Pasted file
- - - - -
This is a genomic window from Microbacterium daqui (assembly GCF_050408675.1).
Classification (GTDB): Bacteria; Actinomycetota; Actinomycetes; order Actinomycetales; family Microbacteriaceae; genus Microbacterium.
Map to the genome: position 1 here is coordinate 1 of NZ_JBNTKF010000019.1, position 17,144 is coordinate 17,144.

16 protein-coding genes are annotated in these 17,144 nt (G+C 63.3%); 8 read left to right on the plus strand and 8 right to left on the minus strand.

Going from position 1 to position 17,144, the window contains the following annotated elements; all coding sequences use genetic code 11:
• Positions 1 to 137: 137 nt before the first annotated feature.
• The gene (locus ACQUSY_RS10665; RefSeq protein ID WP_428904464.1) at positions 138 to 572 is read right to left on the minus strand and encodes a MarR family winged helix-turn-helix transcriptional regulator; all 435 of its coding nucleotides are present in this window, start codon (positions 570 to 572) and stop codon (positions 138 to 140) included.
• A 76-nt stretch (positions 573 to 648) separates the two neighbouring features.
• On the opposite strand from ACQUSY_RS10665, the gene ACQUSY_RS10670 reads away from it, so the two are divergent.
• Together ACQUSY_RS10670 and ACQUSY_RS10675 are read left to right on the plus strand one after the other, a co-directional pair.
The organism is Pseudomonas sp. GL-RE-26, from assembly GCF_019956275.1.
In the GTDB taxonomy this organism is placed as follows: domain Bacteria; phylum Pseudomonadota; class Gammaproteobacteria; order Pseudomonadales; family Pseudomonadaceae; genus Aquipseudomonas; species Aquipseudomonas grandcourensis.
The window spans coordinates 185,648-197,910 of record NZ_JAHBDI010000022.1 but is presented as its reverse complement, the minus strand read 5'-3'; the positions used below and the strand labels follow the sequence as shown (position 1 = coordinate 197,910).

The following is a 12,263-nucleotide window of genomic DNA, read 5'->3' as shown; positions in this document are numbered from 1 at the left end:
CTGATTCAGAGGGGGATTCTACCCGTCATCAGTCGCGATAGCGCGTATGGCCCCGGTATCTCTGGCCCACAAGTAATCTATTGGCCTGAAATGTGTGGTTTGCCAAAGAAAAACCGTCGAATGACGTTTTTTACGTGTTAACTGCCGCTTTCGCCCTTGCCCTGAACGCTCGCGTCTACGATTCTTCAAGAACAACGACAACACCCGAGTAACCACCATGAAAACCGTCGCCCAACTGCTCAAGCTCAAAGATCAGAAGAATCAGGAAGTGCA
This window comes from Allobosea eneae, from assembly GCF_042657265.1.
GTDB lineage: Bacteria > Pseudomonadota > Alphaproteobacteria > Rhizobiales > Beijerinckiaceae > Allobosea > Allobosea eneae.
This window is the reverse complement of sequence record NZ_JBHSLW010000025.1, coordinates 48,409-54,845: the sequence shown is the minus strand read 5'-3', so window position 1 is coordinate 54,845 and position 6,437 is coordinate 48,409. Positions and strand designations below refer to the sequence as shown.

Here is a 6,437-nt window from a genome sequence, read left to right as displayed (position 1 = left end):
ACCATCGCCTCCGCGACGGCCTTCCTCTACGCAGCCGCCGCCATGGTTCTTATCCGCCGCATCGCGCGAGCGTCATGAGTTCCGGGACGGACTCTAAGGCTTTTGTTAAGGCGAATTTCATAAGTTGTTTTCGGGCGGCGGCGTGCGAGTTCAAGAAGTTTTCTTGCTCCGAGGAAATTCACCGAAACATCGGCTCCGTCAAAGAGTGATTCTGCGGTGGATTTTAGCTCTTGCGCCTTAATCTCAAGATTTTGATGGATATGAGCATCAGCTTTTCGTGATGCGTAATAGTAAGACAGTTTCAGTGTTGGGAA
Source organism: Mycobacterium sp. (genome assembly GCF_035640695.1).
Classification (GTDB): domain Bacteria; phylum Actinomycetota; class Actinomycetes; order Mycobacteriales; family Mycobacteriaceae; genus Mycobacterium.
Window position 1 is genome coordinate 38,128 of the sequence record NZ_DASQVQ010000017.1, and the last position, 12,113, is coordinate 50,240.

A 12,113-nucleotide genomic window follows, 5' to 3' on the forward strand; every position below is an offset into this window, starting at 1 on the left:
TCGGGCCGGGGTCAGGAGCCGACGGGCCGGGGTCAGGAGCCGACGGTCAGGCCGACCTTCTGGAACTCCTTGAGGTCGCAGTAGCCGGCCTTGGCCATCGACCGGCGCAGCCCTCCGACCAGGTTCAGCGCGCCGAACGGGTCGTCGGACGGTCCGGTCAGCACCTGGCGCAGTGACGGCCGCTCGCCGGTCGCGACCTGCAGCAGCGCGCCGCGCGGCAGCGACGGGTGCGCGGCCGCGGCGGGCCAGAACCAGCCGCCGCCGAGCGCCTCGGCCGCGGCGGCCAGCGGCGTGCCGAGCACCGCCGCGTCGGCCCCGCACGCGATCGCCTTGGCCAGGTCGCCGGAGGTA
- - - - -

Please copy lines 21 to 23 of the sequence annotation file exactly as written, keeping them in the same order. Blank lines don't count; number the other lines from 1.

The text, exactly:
Source organism: Mycobacterium sp. (genome assembly GCF_035640695.1).
Classification (GTDB): domain Bacteria; phylum Actinomycetota; class Actinomycetes; order Mycobacteriales; family Mycobacteriaceae; genus Mycobacterium.
Window position 1 is genome coordinate 38,128 of the sequence record NZ_DASQVQ010000017.1, and the last position, 12,113, is coordinate 50,240.